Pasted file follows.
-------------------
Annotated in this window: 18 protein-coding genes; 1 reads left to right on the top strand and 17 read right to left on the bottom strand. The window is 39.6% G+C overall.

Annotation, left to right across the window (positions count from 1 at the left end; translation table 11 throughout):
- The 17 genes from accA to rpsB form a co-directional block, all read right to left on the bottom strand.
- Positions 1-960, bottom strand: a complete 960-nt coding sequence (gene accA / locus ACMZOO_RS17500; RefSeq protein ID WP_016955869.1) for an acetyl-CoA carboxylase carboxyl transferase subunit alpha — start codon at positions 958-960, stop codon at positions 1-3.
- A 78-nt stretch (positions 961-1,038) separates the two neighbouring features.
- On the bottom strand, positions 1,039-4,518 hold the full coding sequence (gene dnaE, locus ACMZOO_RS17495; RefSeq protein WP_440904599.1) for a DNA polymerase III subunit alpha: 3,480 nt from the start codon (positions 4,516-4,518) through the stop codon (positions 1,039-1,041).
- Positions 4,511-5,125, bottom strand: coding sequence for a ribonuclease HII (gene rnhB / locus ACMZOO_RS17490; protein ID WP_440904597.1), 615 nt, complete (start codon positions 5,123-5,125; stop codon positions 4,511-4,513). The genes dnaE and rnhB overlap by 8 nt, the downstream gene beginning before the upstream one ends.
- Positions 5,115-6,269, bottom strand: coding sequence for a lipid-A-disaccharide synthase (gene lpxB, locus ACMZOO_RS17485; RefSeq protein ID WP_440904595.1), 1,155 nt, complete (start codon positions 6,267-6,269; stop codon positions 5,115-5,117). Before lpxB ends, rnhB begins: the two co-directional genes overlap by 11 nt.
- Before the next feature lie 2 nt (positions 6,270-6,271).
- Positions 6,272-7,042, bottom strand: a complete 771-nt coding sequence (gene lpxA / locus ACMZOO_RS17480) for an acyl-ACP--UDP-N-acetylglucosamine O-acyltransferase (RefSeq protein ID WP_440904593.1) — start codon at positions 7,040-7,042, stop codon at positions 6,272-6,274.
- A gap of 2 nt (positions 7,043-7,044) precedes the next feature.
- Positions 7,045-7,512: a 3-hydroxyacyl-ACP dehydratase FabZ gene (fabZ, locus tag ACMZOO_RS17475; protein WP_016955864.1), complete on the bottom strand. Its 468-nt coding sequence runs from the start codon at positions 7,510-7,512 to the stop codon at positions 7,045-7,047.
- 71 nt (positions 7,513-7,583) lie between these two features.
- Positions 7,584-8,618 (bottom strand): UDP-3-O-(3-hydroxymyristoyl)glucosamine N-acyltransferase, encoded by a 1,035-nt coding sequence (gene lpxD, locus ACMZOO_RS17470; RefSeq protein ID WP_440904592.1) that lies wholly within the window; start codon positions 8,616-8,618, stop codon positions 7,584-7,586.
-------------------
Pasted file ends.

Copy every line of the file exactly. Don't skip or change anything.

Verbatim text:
Annotated in this window: 18 protein-coding genes; 1 reads left to right on the top strand and 17 read right to left on the bottom strand. The window is 39.6% G+C overall.

Annotation, left to right across the window (positions count from 1 at the left end; translation table 11 throughout):
- The 17 genes from accA to rpsB form a co-directional block, all read right to left on the bottom strand.
- Positions 1-960, bottom strand: a complete 960-nt coding sequence (gene accA / locus ACMZOO_RS17500; RefSeq protein ID WP_016955869.1) for an acetyl-CoA carboxylase carboxyl transferase subunit alpha — start codon at positions 958-960, stop codon at positions 1-3.
- A 78-nt stretch (positions 961-1,038) separates the two neighbouring features.
- On the bottom strand, positions 1,039-4,518 hold the full coding sequence (gene dnaE, locus ACMZOO_RS17495; RefSeq protein WP_440904599.1) for a DNA polymerase III subunit alpha: 3,480 nt from the start codon (positions 4,516-4,518) through the stop codon (positions 1,039-1,041).
- Positions 4,511-5,125, bottom strand: coding sequence for a ribonuclease HII (gene rnhB / locus ACMZOO_RS17490; protein ID WP_440904597.1), 615 nt, complete (start codon positions 5,123-5,125; stop codon positions 4,511-4,513). The genes dnaE and rnhB overlap by 8 nt, the downstream gene beginning before the upstream one ends.
- Positions 5,115-6,269, bottom strand: coding sequence for a lipid-A-disaccharide synthase (gene lpxB, locus ACMZOO_RS17485; RefSeq protein ID WP_440904595.1), 1,155 nt, complete (start codon positions 6,267-6,269; stop codon positions 5,115-5,117). Before lpxB ends, rnhB begins: the two co-directional genes overlap by 11 nt.
- Before the next feature lie 2 nt (positions 6,270-6,271).
- Positions 6,272-7,042, bottom strand: a complete 771-nt coding sequence (gene lpxA / locus ACMZOO_RS17480) for an acyl-ACP--UDP-N-acetylglucosamine O-acyltransferase (RefSeq protein ID WP_440904593.1) — start codon at positions 7,040-7,042, stop codon at positions 6,272-6,274.
- A gap of 2 nt (positions 7,043-7,044) precedes the next feature.
- Positions 7,045-7,512: a 3-hydroxyacyl-ACP dehydratase FabZ gene (fabZ, locus tag ACMZOO_RS17475; protein WP_016955864.1), complete on the bottom strand. Its 468-nt coding sequence runs from the start codon at positions 7,510-7,512 to the stop codon at positions 7,045-7,047.
- 71 nt (positions 7,513-7,583) lie between these two features.
- Positions 7,584-8,618 (bottom strand): UDP-3-O-(3-hydroxymyristoyl)glucosamine N-acyltransferase, encoded by a 1,035-nt coding sequence (gene lpxD, locus ACMZOO_RS17470; RefSeq protein ID WP_440904592.1) that lies wholly within the window; start codon positions 8,616-8,618, stop codon positions 7,584-7,586.